A parent's worst nightmare is Grace's deadliest case... Kipp Brown, successful businessman and compulsive gambler, is having the worst run of luck of his life. He's beginning to lose big style. However, taking his teenage son, Mungo, to their club's big Saturday afternoon football match should have given him a welcome respite, if only for a few hours. But it's at the stadium where his nightmare begins. Within minutes of arriving at the game, Kipp bumps into a client. He takes his eye of Mungo for a few moments, and in that time, the boy is gone. Then he gets the terrifying message that someone has his child, and to get him back alive, Kipp will have to pay. Defying instruction not to contact the police, Kipp reluctantly does just that, and Detective Superintendent Roy Grace is brought into investigate. At first it seems a straightforward case of kidnap. But rapidly Grace finds himself entering a dark, criminal underbelly of the city, where the rules are different and nothing is what it seems.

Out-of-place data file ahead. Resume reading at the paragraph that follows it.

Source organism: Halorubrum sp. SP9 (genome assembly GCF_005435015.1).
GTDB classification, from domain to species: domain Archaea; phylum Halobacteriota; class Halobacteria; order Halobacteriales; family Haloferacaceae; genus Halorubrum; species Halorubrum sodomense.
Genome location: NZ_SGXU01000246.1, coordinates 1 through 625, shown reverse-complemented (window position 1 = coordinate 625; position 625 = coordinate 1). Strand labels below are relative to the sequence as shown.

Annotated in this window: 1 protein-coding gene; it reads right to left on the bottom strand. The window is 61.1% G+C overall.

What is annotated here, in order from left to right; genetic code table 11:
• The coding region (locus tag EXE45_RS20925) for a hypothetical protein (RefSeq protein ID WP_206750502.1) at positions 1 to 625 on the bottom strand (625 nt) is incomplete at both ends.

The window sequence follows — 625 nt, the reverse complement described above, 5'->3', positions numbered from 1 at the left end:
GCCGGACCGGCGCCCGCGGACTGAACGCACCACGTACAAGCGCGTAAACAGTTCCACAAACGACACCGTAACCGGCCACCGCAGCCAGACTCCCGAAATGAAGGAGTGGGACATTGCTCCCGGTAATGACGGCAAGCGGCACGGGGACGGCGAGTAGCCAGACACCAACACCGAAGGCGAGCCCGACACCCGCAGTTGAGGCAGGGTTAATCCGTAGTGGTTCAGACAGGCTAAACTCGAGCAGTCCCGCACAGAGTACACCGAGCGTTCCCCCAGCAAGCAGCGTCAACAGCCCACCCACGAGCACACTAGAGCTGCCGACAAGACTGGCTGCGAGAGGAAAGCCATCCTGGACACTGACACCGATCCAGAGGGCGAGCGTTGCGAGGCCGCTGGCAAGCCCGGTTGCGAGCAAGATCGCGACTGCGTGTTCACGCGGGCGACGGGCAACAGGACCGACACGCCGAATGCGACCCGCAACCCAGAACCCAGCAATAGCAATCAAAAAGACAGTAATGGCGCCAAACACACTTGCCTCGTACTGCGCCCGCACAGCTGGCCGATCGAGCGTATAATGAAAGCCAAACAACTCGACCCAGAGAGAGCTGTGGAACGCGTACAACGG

This book is not only an analysis of demographic and political realities in Europe, but also an eyewitness account of a continent in self-destruct mode. It includes reporting from across the entire continent, from the places where migrants land to the places they end up, from the people who appear to welcome them in to the places which cannot accept them.
Is your dog happy? How do you know? Studies have shown that many dog owners incorrectly interpret their dog's behaviour and emotions. Making Dogs Happy will ensure you're being a good human to your furry companion. Learn what motivates your particular dog and you can train your dog accordingly, making your dog as happy as they make you.